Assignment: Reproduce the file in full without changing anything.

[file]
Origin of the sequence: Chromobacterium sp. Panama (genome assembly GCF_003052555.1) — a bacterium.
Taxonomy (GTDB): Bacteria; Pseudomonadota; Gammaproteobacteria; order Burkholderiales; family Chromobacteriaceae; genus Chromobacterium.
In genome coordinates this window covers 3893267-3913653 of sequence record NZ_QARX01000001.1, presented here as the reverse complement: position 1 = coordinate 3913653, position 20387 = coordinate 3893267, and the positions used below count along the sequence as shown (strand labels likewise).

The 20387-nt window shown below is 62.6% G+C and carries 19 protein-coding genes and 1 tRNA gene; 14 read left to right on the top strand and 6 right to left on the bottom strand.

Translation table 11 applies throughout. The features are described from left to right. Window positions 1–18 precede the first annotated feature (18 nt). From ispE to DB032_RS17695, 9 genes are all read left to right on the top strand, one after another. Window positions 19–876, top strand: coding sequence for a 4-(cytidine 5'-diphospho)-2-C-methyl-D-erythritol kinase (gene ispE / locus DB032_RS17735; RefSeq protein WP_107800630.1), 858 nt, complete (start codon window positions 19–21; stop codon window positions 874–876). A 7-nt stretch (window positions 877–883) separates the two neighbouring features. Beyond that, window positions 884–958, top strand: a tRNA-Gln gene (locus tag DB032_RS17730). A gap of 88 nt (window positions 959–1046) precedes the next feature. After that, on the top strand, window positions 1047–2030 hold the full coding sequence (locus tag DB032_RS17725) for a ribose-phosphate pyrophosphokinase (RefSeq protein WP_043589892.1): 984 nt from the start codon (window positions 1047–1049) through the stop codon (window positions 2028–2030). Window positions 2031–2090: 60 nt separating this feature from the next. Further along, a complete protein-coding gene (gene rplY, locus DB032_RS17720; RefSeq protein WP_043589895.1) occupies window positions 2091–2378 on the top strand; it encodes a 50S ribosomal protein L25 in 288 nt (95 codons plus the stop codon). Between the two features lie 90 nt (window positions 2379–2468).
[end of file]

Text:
Origin of the sequence: Chromobacterium sp. Panama (genome assembly GCF_003052555.1) — a bacterium.
Taxonomy (GTDB): Bacteria; Pseudomonadota; Gammaproteobacteria; order Burkholderiales; family Chromobacteriaceae; genus Chromobacterium.
In genome coordinates this window covers 3893267-3913653 of sequence record NZ_QARX01000001.1, presented here as the reverse complement: position 1 = coordinate 3913653, position 20387 = coordinate 3893267, and the positions used below count along the sequence as shown (strand labels likewise).

The 20387-nt window shown below is 62.6% G+C and carries 19 protein-coding genes and 1 tRNA gene; 14 read left to right on the top strand and 6 right to left on the bottom strand.

Translation table 11 applies throughout. The features are described from left to right. Window positions 1–18 precede the first annotated feature (18 nt). From ispE to DB032_RS17695, 9 genes are all read left to right on the top strand, one after another. Window positions 19–876, top strand: coding sequence for a 4-(cytidine 5'-diphospho)-2-C-methyl-D-erythritol kinase (gene ispE / locus DB032_RS17735; RefSeq protein WP_107800630.1), 858 nt, complete (start codon window positions 19–21; stop codon window positions 874–876). A 7-nt stretch (window positions 877–883) separates the two neighbouring features. Beyond that, window positions 884–958, top strand: a tRNA-Gln gene (locus tag DB032_RS17730). A gap of 88 nt (window positions 959–1046) precedes the next feature. After that, on the top strand, window positions 1047–2030 hold the full coding sequence (locus tag DB032_RS17725) for a ribose-phosphate pyrophosphokinase (RefSeq protein WP_043589892.1): 984 nt from the start codon (window positions 1047–1049) through the stop codon (window positions 2028–2030). Window positions 2031–2090: 60 nt separating this feature from the next. Further along, a complete protein-coding gene (gene rplY, locus DB032_RS17720; RefSeq protein WP_043589895.1) occupies window positions 2091–2378 on the top strand; it encodes a 50S ribosomal protein L25 in 288 nt (95 codons plus the stop codon). Between the two features lie 90 nt (window positions 2379–2468).